Learning from grief: shifted perspective on life’s difficulties
This following story was written by Maria Kubitz on her webpage ALIVE in MEMORY written as a memory tribute to her daughter Margareta Sol Kubitz. The way Maria tell honestly about not being able to control things that happen to you, has such a wonderful healing storytelling effect. Thanks for sharing Maria.
The Worst Has Already Happened
Growing up, I wanted to think I was a “glass half full” kind of person, but the truth is I was always anticipating and worried about the next bad thing that I was sure would happen to me. I lived amid the constant feeling that life around me was unpredictable, chaotic, and often unfair. That is a bitter pill for a little kid to swallow, so my solution to get rid of the ever present anxiety was to continually try to change myself and my behavior in desperate attempts to control the people and situations around me.
I’m sure you can guess that this never seemed to work. It would seem to have an effect for a short while, but then something would “go wrong” again. Ironically – and unbeknownst to me at the time – it caused even more anxiety as I was constantly trying to mentally catalog the apparent cause and effect my behavior and actions had. If I did “A”, then “B” happened. Except that sometimes when I did “A”, then “D”, “G”, or even “L” happened. It was too confusing and hard to keep track of. But being prone to perfectionism, I kept trying.
Looking back, I have to wonder what my ultimate fear was. I know for sure I didn’t like the feelings of sadness, loneliness, shame, and certainly didn’t like feeling like I was at the mercy of this unfair universe. But what was it that I was scared would happen if I didn’t keep trying to keep it all under my control? To this day, I’m still not sure.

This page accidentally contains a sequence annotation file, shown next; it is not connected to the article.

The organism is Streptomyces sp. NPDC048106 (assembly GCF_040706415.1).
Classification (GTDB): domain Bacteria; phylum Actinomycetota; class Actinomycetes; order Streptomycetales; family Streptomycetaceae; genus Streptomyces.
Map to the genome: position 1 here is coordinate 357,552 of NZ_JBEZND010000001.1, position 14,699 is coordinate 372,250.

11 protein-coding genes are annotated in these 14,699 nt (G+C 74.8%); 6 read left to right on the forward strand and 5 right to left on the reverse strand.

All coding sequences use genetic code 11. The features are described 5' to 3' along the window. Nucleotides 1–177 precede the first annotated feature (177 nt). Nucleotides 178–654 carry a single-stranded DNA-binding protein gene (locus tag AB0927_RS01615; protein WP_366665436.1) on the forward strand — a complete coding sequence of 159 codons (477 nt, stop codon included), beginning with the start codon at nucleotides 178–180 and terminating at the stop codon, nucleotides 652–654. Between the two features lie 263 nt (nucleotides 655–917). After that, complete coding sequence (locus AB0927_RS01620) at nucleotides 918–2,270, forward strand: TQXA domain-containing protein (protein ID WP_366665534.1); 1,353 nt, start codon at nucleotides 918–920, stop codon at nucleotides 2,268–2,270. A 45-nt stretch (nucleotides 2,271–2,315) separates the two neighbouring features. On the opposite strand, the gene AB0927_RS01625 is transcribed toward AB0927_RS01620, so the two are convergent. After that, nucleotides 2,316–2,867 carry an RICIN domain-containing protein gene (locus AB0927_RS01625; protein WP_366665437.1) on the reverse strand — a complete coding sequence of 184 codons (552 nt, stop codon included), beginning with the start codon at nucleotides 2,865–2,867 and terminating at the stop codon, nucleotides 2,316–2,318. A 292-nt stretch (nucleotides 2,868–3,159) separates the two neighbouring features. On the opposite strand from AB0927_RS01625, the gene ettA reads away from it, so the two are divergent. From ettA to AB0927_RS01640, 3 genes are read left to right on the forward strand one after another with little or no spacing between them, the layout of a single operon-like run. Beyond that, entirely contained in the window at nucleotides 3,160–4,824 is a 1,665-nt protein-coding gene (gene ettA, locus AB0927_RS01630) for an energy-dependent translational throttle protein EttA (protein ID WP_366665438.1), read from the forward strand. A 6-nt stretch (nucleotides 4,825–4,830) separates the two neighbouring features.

Those feelings of anxiety and my desperate attempts to control the people and situations in my life followed me into adulthood. It just became a way of life for me. And it became more complex as the years went on. There were more people and more situations I had to juggle to try to control…and bigger risks at stake.
Instead of just making sure I was getting good grades in school to get into college, I now had to make sure I kept my employers happy so that I could keep a roof over my head and food on my table. After having a family of my own, I felt the responsibility of not only trying to keep my own life under control and happy, but theirs too. The anxiety intensified, and it became overwhelming.
Overwhelming or not, it was my life, and I did the best I could at trying to balance all of it. Amid the anxiety and complexity of my life, I was able to find some happiness. My children were beacons of light and love that I held tight to. After ending a disappointing marriage, I found love again and added a stepson and then a daughter to my beloved family. We were a tight-knit family that focused all our free time on finding new adventures and memories to share. The anxiety and challenges never went away, but it was better balanced by the rewards my family brought.